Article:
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Supporting veterinary microbiology: From chickens to chinchillas


NCTC is the worlds oldest bacterial strain collection and it is widely known that it provides authenticated clinical strains to support medical microbiologists and scientists. However, one of NCTCs lesser known functions is that it also houses alongside its medically relevant strains a number of strains of veterinary significance which have been sourced from animals over the last one hundred years.

Some of the oldest strains within the NCTC collection were isolated from diseased animals. This includes NCTC 624, a strain of Brucella abortus isolated in 1919 from a still born calf and NCTC 3709 a strain of Burkholderia mallei isolated in 1932 from an infected horse. The veterinary component of the collection has continued to grow over the years and now includes a wide eclectic mix of bacterial strains including those sourced from birds, for example Mycoplasma gallinarum (NCTC 10120) to a collection of Yersinia enterocolitica strains sourced from Chinchillas (NCTC 10461; 10462). NCTC also has a range of strains which have been isolated from aquatic sources including the significant fish pathogens Yersinia ruckeri (NCTC 12986) and Aeromonas salmonicida (NCTC 12959).

NCTC has many examples of supporting veterinary scientists involved in bacterial taxonomy who wish to describe novel bacterial species as it is an active repository for accepting Type strains. The designation of a “Type Strain” is unique to prokaryotic taxonomy and an essential part of the process in describing a new bacterial species. The International Code of Nomenclature of Prokaryotes (ICNP) which governs the naming of bacterial species dictates that in order to propose a new bacterial species the scientist must deposit a biological representative (designated the “Type strain”) into two different recognised bacterial repositories and the work describing their unique features to justify its species status must either be published within a recognised journal. Examples of important veterinary Type strains within NCTC includes a strain of NCTC 10141 Mycoplasma bovoculi which was isolated from the eye of a cow and NCTC 11722 which is the type strain of Mycoplasma phocarhinis, isolated from a harbour seal.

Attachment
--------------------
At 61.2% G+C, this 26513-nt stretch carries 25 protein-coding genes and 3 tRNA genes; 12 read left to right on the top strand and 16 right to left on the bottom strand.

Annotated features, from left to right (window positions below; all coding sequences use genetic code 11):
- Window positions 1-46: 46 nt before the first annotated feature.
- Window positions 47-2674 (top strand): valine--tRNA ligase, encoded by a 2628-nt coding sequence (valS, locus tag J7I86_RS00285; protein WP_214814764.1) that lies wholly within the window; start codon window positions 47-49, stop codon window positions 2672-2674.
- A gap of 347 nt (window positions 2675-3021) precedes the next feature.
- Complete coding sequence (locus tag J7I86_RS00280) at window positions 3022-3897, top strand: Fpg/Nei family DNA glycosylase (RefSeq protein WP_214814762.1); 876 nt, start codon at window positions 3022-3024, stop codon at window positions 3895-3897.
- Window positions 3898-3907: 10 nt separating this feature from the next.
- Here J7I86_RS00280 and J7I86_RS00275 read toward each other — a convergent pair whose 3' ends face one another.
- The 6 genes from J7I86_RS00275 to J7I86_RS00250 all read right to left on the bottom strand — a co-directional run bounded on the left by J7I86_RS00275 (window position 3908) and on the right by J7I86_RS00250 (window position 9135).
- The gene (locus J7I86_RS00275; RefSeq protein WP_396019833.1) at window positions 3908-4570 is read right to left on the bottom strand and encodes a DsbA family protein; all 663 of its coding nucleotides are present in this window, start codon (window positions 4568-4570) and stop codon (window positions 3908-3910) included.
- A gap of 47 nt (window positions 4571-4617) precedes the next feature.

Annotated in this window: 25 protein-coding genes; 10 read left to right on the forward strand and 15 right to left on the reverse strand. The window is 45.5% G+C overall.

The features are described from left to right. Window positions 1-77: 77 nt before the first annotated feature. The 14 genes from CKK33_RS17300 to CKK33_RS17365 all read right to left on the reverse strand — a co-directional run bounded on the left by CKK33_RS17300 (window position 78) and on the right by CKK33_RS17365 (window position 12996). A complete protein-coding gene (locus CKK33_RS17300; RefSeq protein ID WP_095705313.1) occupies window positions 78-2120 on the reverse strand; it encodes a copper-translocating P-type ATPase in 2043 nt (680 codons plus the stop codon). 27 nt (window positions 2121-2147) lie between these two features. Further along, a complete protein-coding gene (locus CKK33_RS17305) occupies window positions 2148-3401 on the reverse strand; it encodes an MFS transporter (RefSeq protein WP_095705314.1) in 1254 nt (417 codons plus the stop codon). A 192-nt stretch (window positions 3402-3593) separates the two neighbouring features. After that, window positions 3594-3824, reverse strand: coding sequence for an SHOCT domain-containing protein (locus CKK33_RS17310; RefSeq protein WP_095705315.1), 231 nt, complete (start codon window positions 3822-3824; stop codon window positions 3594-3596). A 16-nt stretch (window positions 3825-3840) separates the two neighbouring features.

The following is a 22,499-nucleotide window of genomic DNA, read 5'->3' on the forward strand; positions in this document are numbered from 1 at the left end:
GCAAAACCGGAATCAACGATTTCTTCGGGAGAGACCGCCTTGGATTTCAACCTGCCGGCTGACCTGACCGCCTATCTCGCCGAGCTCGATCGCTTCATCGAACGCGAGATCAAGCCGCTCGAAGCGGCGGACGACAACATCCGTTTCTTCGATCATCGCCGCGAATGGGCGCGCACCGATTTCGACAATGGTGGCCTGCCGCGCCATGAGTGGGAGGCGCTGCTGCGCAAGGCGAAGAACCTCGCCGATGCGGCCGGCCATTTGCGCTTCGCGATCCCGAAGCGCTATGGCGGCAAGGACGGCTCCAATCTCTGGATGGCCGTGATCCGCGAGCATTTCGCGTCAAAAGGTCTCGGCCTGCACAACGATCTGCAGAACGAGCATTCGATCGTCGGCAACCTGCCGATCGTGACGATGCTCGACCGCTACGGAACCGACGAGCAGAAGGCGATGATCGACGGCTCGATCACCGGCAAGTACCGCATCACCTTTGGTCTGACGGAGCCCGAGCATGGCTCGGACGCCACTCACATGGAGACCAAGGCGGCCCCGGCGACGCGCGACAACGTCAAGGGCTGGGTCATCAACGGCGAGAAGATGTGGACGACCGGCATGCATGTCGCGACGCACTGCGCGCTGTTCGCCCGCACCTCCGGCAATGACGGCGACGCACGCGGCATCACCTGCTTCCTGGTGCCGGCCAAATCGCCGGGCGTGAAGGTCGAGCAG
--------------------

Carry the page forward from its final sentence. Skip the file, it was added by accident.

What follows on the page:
NCTC is a dynamic collection and we actively welcome the depositing of strains of veterinary significance.  The NCTC labs are registered to accept strains from hazard group 2 and 3 and with respect to United Kingdom legislation we are also able to accept strains listed under the Special Animal Pathogens Order level 2 and 3.

Veterinary Microbiologist wishing to deposit strains with NCTC should check our our depositing pages


Written by Dr Sarah Alexander 

October 2020

January 2020